Spring Practicum Series

Spring Practicum Series

We’re delighted to share the spring dates for the WWP’s practicum series of two-hour workshops focused on particular skills and tools. Each session will be held from 12 to 2pm in the Digital Scholarship Commons in Snell Library. In the spring, we will be offering: February 5: An XPath Excursion. This session will cover the basics of exploring and querying XML documents using XPath; we will navigate the document tree, limit our results to meet specific criteria, and discuss ways to…

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To the Right Honourable, Virtuous, Heroical Reader

To the Right Honourable, Virtuous, Heroical Reader

This post was authored by Anna Kroon, University of New Haven class of 2019, who held an internship at the WWP during the summer of 2017.  I came to the Women Writers Project really excited to work on such a large project with a wide variety of texts in their files. My experience was limited to Victorian shipboard newspapers, so anything not related to the ocean or intellectual boat humor was thrilling to me. Since I had experience with XML…

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WWP Practicum Series

WWP Practicum Series

We’re delighted to announce that the WWP will be offering a new practicum series during the 2017–2018 academic year. In this series, we’ll be holding two-hour workshops focused on particular skills and tools. Each session will be held from 10am to 12pm in the Digital Scholarship Commons in Snell Library. In the fall, we will be offering: October 4: File Management For Digital Humanities Researchers. This session will cover essential strategies and design considerations for organizing files and research data for…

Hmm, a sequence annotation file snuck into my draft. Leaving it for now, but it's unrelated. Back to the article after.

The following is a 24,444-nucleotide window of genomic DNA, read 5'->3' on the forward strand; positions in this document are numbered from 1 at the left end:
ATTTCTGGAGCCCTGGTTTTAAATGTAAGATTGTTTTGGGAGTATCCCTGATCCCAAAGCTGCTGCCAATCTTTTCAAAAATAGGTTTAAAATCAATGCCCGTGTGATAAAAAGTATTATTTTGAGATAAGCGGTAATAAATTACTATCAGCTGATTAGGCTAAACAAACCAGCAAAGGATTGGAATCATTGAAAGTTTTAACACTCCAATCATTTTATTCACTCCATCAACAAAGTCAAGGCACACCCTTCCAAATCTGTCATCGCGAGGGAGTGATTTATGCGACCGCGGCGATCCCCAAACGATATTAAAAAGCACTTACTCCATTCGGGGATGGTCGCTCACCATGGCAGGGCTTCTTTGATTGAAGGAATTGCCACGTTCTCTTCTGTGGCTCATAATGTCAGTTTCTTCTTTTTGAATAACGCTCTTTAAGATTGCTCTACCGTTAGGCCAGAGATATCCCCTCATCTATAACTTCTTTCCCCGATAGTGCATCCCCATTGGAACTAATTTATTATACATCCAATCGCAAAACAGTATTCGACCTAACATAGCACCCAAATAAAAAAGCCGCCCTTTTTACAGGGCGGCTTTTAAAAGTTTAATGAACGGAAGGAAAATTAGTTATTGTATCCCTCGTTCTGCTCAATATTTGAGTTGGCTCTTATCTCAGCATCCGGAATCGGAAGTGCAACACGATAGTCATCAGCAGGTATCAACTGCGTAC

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Intertextual Networks: Theorizing and Encoding Textual Connections in Early Women’s Writing

Intertextual Networks: Theorizing and Encoding Textual Connections in Early Women’s Writing

Below are lecture notes from a paper by Sarah Connell and Julia Flanders, part of a panel on intertextuality in early women’s texts at DH2017.  I want to begin by thanking our co-panelists for their really thoughtful and exciting presentations, as well as my co-author Julia Flanders, the conference organizers, and, of course, all of you for joining us today. I also have to thank the NEH for their support of this project as well as the rest of the…

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Word Embedding Models Are the New Topic Models

Word Embedding Models Are the New Topic Models

By Jonathan Fitzgerald, Ph.D. Candidate in English, Northeastern University I remember the first time I trained a topic model. It was in a course called Humanities Data Analysis, taught by Ben Schmidt. He provided us a corpus of the Federalist Papers and some code that he adapted from David Mimno, contributor to the original MALLET package and author of the R implementation of MALLET. After the initial confusion–“topics” aren’t topics in the traditional sense, after all–it felt like magic. The computer…

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Intertextuality in Mary Astell’s A Serious Proposal to the Ladies (1694) and in Reflections upon Marriage (1706)

Intertextuality in Mary Astell’s A Serious Proposal to the Ladies (1694) and in Reflections upon Marriage (1706)